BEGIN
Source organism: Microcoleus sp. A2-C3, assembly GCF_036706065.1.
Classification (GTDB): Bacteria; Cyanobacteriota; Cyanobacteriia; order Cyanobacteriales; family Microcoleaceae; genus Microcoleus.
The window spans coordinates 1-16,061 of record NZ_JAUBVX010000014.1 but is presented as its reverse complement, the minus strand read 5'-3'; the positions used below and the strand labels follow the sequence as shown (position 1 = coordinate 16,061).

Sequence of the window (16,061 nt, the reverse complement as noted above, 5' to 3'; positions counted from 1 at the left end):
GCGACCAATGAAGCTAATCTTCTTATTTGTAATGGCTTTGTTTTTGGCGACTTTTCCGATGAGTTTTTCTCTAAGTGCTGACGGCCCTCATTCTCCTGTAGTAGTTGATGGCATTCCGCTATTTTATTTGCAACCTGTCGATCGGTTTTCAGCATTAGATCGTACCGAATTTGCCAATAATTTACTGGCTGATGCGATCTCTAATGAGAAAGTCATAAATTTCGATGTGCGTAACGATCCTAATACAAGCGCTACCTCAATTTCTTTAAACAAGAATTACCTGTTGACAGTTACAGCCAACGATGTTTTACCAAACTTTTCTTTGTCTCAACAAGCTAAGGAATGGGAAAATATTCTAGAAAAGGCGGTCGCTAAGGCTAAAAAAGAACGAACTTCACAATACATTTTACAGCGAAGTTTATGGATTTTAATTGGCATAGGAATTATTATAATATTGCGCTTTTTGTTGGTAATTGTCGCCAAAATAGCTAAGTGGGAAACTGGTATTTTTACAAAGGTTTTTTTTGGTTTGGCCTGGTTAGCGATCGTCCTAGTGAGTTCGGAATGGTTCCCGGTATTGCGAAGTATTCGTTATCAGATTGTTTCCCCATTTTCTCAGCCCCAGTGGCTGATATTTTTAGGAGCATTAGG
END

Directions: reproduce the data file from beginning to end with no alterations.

Source organism: Microcoleus sp. A2-C3, assembly GCF_036706065.1.
Classification (GTDB): Bacteria; Cyanobacteriota; Cyanobacteriia; order Cyanobacteriales; family Microcoleaceae; genus Microcoleus.
The window spans coordinates 1-16,061 of record NZ_JAUBVX010000014.1 but is presented as its reverse complement, the minus strand read 5'-3'; the positions used below and the strand labels follow the sequence as shown (position 1 = coordinate 16,061).

Sequence of the window (16,061 nt, the reverse complement as noted above, 5' to 3'; positions counted from 1 at the left end):
GCGACCAATGAAGCTAATCTTCTTATTTGTAATGGCTTTGTTTTTGGCGACTTTTCCGATGAGTTTTTCTCTAAGTGCTGACGGCCCTCATTCTCCTGTAGTAGTTGATGGCATTCCGCTATTTTATTTGCAACCTGTCGATCGGTTTTCAGCATTAGATCGTACCGAATTTGCCAATAATTTACTGGCTGATGCGATCTCTAATGAGAAAGTCATAAATTTCGATGTGCGTAACGATCCTAATACAAGCGCTACCTCAATTTCTTTAAACAAGAATTACCTGTTGACAGTTACAGCCAACGATGTTTTACCAAACTTTTCTTTGTCTCAACAAGCTAAGGAATGGGAAAATATTCTAGAAAAGGCGGTCGCTAAGGCTAAAAAAGAACGAACTTCACAATACATTTTACAGCGAAGTTTATGGATTTTAATTGGCATAGGAATTATTATAATATTGCGCTTTTTGTTGGTAATTGTCGCCAAAATAGCTAAGTGGGAAACTGGTATTTTTACAAAGGTTTTTTTTGGTTTGGCCTGGTTAGCGATCGTCCTAGTGAGTTCGGAATGGTTCCCGGTATTGCGAAGTATTCGTTATCAGATTGTTTCCCCATTTTCTCAGCCCCAGTGGCTGATATTTTTAGGAGCATTAGG